Review: Toro Y Moi at Ogden Theatre, 11/6/13

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TORO Y MOI at OGDEN THEATRE | 11/6/13 Toro Y Moi's earliest shows were sometimes poorly received because they weren't what people were expecting. It's safe to say that Chaz Bundick has stepped it up considerably since then, and not just as a songwriter, but as a performer whose former solo project has grown into a powerfully compelling live act. Last night at the Ogden, Bundick and company offered up a kaleidoscopically vivid presentation with crisp, richly layered sounds.

See also: Chaz Bundick of Toro y Moi on J Dilla and reserving his side project for experimentation

The finest example of this came at the end of the set with "Say That," a song from Anything In Return that's one of Bundick's best. Here, the atmospheres of the song, particularly the low end, was a dense and a physical force that ensnared you in the rhythm. Like so much of this show, it was pretty much irresistible.

This configuration of Toro Y Moi, a five piece band comprised of Bundick on synth and keys, along with a bassist, guitarist, drummer and a piano player, had a real late '70s Stevie Wonder vibe, mixed with the dusky synth-inflected dance pop of late '80s New Order. During "Grown Up Calls," the simple, even hypnotic, main keyboard line created such a moving and soothing vibe that seemed to open up channel into an emotional reservoir that could flow between the musicians and the audience.

The band's ability to tap into that dynamic throughout the show transformed what could've been simply a good synth-funk-pop show into something transporting, and, at times, even transcendent. In that way, it was like a kind of psychedelic jazz with James Jamerson-esque bass lines that made it sound so familiar but also so new and refreshing.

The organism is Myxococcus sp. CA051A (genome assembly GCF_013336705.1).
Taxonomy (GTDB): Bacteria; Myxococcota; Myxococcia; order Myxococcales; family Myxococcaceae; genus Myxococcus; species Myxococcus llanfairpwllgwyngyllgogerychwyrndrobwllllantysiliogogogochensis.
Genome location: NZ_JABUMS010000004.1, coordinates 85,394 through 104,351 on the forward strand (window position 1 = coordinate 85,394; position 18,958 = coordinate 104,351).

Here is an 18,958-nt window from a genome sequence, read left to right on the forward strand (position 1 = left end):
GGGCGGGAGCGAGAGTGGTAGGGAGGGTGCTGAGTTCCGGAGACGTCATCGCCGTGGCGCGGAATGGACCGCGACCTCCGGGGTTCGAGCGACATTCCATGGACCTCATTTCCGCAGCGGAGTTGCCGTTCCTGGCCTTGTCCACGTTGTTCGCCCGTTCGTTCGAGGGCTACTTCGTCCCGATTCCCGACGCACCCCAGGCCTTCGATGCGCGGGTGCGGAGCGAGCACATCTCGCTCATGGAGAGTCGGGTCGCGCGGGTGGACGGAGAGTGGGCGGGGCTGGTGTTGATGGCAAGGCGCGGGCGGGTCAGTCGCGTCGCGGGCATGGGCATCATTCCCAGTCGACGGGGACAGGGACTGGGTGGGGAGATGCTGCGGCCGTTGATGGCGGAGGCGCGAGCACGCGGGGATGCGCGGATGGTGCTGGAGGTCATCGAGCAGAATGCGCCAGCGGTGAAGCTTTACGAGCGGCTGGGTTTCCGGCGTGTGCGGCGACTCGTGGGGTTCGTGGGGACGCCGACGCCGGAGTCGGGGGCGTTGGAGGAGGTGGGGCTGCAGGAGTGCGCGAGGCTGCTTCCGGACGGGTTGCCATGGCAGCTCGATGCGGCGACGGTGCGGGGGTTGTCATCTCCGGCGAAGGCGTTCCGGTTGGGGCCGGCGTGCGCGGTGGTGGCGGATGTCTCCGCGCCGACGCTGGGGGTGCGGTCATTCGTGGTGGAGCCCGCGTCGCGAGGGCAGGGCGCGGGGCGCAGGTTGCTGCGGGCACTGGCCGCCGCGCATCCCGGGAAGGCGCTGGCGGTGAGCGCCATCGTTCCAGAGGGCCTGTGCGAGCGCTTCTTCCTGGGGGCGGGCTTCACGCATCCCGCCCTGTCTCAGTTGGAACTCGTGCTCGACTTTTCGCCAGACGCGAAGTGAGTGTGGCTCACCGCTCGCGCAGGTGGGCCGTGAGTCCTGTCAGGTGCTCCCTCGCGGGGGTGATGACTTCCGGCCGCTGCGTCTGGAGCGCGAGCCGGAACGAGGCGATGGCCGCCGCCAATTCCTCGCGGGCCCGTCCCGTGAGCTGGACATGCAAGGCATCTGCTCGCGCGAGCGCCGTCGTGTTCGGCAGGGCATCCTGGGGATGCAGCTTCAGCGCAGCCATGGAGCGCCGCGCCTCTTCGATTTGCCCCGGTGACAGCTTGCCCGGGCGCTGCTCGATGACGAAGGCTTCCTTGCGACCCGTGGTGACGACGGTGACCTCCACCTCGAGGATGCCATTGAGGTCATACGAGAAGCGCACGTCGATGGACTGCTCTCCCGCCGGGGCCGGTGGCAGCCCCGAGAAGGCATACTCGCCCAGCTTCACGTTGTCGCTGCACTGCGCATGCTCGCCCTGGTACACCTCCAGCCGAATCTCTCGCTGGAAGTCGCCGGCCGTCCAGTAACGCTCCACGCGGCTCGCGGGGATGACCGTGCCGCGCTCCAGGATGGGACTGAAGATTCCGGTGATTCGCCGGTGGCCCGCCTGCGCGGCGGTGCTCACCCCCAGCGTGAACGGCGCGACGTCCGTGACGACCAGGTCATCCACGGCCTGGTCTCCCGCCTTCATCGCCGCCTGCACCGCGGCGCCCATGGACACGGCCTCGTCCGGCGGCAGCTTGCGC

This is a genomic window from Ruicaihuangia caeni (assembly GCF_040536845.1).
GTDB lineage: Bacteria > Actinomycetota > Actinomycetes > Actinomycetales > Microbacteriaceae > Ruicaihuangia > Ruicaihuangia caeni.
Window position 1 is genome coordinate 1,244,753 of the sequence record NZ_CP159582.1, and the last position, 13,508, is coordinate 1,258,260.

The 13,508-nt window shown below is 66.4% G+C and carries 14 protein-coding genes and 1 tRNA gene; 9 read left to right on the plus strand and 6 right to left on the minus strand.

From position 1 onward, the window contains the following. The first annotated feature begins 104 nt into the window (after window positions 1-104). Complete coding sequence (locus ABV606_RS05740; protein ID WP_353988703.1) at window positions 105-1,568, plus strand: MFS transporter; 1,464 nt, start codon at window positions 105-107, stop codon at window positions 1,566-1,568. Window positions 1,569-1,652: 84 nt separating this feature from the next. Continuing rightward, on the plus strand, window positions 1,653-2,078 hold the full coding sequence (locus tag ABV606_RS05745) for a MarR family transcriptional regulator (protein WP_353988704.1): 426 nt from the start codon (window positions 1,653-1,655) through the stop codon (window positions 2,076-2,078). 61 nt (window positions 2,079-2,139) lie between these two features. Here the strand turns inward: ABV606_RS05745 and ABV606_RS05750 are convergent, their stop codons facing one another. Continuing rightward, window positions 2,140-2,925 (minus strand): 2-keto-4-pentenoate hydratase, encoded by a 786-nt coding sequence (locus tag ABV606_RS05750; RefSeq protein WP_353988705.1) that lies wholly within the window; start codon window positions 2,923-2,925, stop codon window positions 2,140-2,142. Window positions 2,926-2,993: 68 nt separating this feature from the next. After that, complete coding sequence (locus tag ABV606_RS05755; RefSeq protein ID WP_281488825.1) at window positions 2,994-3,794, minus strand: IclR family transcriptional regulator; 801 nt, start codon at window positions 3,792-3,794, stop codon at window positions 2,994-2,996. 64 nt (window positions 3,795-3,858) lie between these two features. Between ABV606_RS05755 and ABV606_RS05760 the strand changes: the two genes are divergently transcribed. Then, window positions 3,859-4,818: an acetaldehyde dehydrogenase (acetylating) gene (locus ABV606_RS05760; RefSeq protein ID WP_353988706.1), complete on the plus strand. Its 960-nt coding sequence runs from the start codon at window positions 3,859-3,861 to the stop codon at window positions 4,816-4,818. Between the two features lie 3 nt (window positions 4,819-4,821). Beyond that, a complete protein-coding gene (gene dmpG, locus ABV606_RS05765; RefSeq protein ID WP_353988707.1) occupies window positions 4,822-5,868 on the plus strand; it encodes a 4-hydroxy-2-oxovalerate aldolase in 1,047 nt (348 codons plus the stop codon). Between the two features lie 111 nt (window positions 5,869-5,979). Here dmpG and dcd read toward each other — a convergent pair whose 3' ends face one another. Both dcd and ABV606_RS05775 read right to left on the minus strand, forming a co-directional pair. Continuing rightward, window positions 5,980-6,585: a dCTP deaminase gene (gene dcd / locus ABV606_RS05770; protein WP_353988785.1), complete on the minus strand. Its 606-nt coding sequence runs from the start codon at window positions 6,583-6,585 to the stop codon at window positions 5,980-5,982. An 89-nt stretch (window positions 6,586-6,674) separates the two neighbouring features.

The languid and lingering flow of bright tones in "Campo" was enhanced greatly by the use of appropriate bright lighting; at times, it felt like you were getting to see some band that would have been playing in some strange late-era disco. Despite recalling earlier periods of music and freely using sounds from across eras, the manner in which Toro Y Moi employs these sounds and ideas is very modern and living, rather than being some kind of throwback.

Classixxx opened the show with a song that sounded like some kind of live remix of "Goth Star" by Pictureplane. It was a gorgeous and soothing way to open the set. The guys also performed something of a live remix of "Lisztomania" by Phoenix, but the strongest track was "Borderline," a warm, melodic synth rock/pop song that recalled the more adventurous electronic end of Cut Copy's catalog.


Toro Y Moi Ogden Theatre - 11/6/13 Denver, CO

01. Harm In Charge 02. Never Matter 03. Still Sound 04. You Hid 05. How I Know 06. Campo 07. Elise 08. High Living 09. Studies 10. Grown Up Calls 11. Rose Quartz 12. Low Shoulder 13. So Many Details 14. I Can Get Love 15. Say That


16. New Beat


Personal Bias: I've been a fan of Toro Y Moi since the tracks that appeared on June 2009 were coming out, and he has come impressively far in a very short period of time as an artist. Random Detail: Mark Weaver, bass player extraordinaire, of Widowers and Constellations was at the show. By the Way: Anything In Return is one of the best albums of 2013. It's a leap forward from Underneath the Pine.

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